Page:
Type 2 Diabetes Treatment Semaglutide May Also Treat Obesity

Semaglutide is a traditional type 2 diabetes treatment that may help obese individuals lose weight, especially if given at a higher dose.

At 3 and 6 months, high doses of semaglutide are suggested to be as clinically effective for weight loss in overweight and obese patients, which supports previous findings from randomized control trials (RCTs). After 6 months, participants experienced a mean weight loss of 12.3 kg (10.9% increase from baseline), and a small portion of participants lost nearly double this percentage.

“To our knowledge, this study is the first retrospective study to evaluate weight loss outcomes associated with treatment with subcutaneous semaglutide, including the highest doses approved for weight loss (>1.0 mg) for patients with overweight or obesity, with or without type 2 diabetes,” said the authors of the study published in JAMA Network Open.

During the trial, the study authors noted all patients lost an average of 6.7 kg (5.9%). Class 3 obese patients had similar outcomes to class 1 and 2 obese patients, with a mean weight loss of 7.1 kg. However, those with type 2 diabetes had a lower mean percentage weight loss (3.9%).

Semaglutide is a glucagon-like peptide-1 receptor agonist that is approved to treat type 2 diabetes at lower doses of 0.25 mg, 0.5 mg, or 1 mg once weekly and via subcutaneous injection. Previous randomized clinical trials show that it can also lead to weight loss in patients.

Based on this, researchers wanted to see if different doses of semaglutide could treat obesity. They compared weight loss between obese and type 2 diabetes patients.

The researchers evaluated 175 patients who were on semaglutide prescriptions. Among participants, 82 (50.9%) were identified as having class 3 obesity—this describes a body mass index (BMI) of 40 or more—and almost half of all participants had hypertension (the most common comorbidity [49.1%]). Further, 18 participants had type 2 diabetes.

Researchers administered the highest doses of subcutaneous semaglutide (1.7 and 2.4 mg) to 77 patients, and 98 received lower doses at 0.25, 0.5, and 1 mg. At 3 months, those who received the highest doses had a mean weightless of 6.9%, while the group at lower doses achieved 5.1%.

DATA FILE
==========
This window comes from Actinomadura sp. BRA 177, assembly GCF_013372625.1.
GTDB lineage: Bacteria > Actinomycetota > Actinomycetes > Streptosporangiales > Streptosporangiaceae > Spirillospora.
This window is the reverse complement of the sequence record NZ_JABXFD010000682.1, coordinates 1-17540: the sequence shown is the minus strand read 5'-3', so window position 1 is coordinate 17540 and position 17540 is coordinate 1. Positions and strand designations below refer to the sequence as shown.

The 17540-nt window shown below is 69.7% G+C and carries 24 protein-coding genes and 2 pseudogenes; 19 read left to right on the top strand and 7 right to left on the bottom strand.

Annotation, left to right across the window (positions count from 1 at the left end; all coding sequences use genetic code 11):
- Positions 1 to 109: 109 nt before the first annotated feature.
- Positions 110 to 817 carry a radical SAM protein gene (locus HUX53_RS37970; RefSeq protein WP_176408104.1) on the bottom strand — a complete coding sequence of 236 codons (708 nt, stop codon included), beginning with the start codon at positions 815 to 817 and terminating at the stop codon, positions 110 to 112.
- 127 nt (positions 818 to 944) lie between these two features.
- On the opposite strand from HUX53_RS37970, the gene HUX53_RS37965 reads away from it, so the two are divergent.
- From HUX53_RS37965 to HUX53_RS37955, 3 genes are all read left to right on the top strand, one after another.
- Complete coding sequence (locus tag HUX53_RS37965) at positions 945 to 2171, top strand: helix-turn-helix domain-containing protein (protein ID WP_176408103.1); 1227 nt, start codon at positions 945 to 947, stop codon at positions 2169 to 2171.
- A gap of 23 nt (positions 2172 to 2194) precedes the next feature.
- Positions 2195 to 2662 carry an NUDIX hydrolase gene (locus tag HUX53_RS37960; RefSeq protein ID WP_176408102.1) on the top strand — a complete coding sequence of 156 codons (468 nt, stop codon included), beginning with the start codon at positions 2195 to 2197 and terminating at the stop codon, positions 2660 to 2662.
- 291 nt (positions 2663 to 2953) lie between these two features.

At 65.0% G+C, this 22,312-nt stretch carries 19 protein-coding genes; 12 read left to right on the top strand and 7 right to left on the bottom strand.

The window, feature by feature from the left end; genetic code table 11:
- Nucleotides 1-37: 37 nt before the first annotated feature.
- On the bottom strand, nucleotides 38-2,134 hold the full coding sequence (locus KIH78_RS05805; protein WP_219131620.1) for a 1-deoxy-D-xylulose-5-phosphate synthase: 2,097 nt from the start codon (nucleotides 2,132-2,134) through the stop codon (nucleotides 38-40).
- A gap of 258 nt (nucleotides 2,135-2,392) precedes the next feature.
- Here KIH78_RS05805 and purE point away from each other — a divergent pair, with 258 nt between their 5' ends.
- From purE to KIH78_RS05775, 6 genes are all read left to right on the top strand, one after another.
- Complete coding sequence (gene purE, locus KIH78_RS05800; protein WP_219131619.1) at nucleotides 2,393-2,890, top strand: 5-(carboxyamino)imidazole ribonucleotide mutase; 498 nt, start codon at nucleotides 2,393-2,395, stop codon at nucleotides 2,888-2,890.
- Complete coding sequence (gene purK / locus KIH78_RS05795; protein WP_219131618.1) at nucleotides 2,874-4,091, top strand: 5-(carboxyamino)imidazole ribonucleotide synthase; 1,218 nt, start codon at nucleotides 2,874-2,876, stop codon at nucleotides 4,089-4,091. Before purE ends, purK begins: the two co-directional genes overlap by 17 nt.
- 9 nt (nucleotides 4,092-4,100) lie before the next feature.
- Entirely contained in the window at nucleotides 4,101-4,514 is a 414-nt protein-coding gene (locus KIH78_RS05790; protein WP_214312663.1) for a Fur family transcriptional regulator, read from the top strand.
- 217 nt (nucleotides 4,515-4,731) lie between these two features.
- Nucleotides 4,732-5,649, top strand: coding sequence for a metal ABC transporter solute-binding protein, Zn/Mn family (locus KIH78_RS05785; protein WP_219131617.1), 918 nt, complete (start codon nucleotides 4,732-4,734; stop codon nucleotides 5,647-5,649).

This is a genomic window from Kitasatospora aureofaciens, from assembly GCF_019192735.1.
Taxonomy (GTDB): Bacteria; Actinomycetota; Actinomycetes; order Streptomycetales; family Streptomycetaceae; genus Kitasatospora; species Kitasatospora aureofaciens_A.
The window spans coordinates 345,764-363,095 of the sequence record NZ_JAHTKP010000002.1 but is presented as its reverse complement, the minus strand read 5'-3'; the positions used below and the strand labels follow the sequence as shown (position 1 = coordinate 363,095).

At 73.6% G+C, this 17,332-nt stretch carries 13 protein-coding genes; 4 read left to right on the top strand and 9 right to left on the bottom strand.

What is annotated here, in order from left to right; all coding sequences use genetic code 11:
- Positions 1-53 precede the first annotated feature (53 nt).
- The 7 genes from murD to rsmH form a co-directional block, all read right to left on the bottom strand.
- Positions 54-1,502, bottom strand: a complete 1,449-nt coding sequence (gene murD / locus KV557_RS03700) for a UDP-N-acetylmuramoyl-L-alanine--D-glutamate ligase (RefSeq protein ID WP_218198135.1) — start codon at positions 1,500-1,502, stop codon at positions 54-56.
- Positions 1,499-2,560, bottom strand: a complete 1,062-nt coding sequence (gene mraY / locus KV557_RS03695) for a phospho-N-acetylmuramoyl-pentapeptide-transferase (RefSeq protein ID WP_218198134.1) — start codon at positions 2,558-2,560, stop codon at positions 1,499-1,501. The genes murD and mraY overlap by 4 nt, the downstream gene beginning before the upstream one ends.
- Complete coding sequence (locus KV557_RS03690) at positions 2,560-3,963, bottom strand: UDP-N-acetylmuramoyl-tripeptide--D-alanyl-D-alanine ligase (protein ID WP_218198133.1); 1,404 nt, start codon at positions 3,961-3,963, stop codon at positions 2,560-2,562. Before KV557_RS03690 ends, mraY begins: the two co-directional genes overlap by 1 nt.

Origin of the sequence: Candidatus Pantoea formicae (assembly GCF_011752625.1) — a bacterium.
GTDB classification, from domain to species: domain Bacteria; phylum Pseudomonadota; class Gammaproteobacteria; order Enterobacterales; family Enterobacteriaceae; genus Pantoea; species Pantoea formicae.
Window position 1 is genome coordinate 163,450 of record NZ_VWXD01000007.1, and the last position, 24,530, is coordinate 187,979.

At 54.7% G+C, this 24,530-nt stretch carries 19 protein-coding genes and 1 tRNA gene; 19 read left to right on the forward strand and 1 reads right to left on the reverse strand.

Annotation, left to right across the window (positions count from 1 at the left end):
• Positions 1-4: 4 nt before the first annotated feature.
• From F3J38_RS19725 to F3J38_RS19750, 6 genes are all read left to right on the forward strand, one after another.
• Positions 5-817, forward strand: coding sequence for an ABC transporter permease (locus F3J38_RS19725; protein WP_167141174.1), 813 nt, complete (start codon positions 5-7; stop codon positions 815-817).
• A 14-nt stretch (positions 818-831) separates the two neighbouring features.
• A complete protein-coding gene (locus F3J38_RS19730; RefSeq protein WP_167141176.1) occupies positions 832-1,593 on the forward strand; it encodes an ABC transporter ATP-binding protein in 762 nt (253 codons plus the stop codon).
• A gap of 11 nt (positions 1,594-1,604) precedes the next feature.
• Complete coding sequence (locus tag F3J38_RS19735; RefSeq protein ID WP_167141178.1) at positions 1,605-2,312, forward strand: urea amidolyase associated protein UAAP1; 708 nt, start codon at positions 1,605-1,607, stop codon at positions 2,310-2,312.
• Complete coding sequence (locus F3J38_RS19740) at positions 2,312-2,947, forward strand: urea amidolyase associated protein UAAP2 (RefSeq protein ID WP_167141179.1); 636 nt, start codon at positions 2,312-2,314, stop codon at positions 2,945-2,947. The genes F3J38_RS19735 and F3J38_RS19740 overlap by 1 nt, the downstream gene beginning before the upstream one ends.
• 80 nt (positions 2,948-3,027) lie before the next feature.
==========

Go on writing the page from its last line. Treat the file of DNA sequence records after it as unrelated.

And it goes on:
Only 102 participants made it to the 6-month follow-up, at which time the high-dose participants experienced a mean weight loss of 12.1%, with a 2.9% increase from the lower dose group. The highest class of obese individuals also lost a similar percent of weight to the lower classes of obese participants at 9.2%. Among diabetics, mean weight loss was 7.2% at 6 months.

The authors noted that due to the study being observational, it could not determine causation between the drug and associated weight loss. Additionally, the results might have been skewed by excluding patients who did not make the 3- or 6-month follow-up. Other limitations include the cohort, which was mostly White females, the possibility that there was recall bias, and the electronic medical record database, which may have errors in its coding system.

By 2030, almost half of the entire US population is estimated to be obese. Common comorbidities include type 2 diabetes, hypertension, dyslipidemia, coronary heart disease, among other types of cancer.

Reference

Ghusn, Wissam, De la Rosa, Alan, Sacoto, Daniel, et al. Weight Loss Outcomes Associated With Semaglutide Treatment for Patients With Overweight or Obesity. September 19, 2022. JAMA Netw Open. 2022;5(9):e2231982. doi:10.1001/jamanetworkopen.2022.31982